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Waiting List Flower Portraits
Please contact me for price enquiries and to put your name on the waiting list for the rare and highly sought after flower portraits. The first collector on the list will be offered the latest painting.

If no interest is shown, it will be shown to the next collector on the list, and so on. Delivery may take up to 6 months, depending on my overall work schedule.

three tulips


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Critique: Fredric Bender 2005
What I like …. is that EVERYTHING IS ALIVE, even the background! The purple manages to swirl in “Portrait of Three Tulips”. There's this vitality, this movement, curves, color, contrast, unbounded, going off the frame - kind of wild and untamed, can't be captured, primitive, THE FORCE OF LIFE…there's this overlapping of flowers and branches, creating a fore- and background that adds yet another dimension and complexity. The eye has no choice but to follow the drooping flower in the foreground across the canvas to its multi-color bloom and yet the two other flowers, which you so boldly allow to go off frame after you follow their branches up to their buds,

help to keep the balance.
It seems so audacious and spontaneous. And just really, really good! I mean, if I were to allow myself to get carried away, I could even imagine a relationship between all three flowers based on their spacing and how their branches intertwine. There's almost like a dance going on and the drooping flower almost emotes; it's already bloomed and in decline, while the two others are definitely "together" just coming into their prime, tall and full of strength. Yet, that drooping flower is so beautiful and majestic and it's emotive quality even makes the purple background swirl right behind and around it!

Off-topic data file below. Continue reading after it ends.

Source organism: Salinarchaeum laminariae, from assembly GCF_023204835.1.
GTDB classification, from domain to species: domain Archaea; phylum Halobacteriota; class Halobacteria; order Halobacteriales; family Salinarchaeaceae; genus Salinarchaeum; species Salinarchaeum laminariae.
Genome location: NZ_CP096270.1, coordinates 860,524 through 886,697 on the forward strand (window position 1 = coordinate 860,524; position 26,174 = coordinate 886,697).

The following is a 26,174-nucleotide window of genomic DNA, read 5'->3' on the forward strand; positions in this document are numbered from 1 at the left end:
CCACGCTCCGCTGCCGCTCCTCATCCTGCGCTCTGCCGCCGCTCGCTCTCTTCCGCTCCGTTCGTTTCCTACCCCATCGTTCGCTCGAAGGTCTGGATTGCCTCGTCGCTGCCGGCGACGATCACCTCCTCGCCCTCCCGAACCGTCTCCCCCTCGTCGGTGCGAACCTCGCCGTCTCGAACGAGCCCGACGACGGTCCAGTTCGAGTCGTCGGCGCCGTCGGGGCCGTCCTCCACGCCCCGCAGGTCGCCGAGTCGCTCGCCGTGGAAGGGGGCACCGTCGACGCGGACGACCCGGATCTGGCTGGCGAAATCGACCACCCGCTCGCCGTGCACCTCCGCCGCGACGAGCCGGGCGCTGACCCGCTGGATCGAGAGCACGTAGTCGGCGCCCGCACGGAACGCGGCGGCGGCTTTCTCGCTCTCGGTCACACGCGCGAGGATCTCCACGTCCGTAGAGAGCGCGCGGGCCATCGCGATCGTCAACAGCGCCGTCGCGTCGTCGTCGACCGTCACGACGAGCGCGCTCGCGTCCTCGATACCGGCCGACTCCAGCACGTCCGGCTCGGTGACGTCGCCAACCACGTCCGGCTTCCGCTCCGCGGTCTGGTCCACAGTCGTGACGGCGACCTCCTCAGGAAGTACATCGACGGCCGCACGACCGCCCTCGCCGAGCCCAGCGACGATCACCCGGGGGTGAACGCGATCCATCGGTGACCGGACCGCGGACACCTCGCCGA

Excerpt from the catalogue:
Sally Arnold 1995-2005

On a sunny afternoon while my children played in the Botanical Gardens in Rome, I sketched lotus pods rising up out of a pond. They fascinated me with their sculptural qualities and interesting system of submerged seeds in deep cavities. The first flower painting “Portrait of a Lotus Seed Pod” was begun in the Eternal City, and completed in Luxembourg after moving

north in 1996. The drops of rain are a reference to my childhood in a semi-arid area in South Africa, the Karoo. Rain being so rare, we would run outdoors to drink it as it fell. The drops later mutated to leopard spots and other patterns. A series of nineteen portraits developed from this seminal piece.


Sources used for these paintings were some drawings from nature but mainly photographs. Robert Mapplethorpe’s flower studies, Karl Blossfeldt’s manipulated “Urformen der Kunst” as well as specialized handbooks on plant varieties, such as lilies, accompanied my research. I also photographed plants in my own garden in Luxembourg, one of which I used for example for the “Poppy Seed Pod”. Another quality in the painting process which interests me greatly is the aspect of light shining through layers of oil painting. To this end, I experimented with “washes” of oil and added only organic thinning agents to the paint.

Layers of colour over one another also created depth. For the large “Portrait of a Lily” 2004 and all subsequent flower portraits, I painted a plain matt acrylic background, then oil to give the impression of a luminous blossom. Since having seen the first colour videogames in the Eighties, I have been fascinated by the quality of LCD displays, and consciously created these paintings as an answer to the power and vibrancy of digitally created imagery.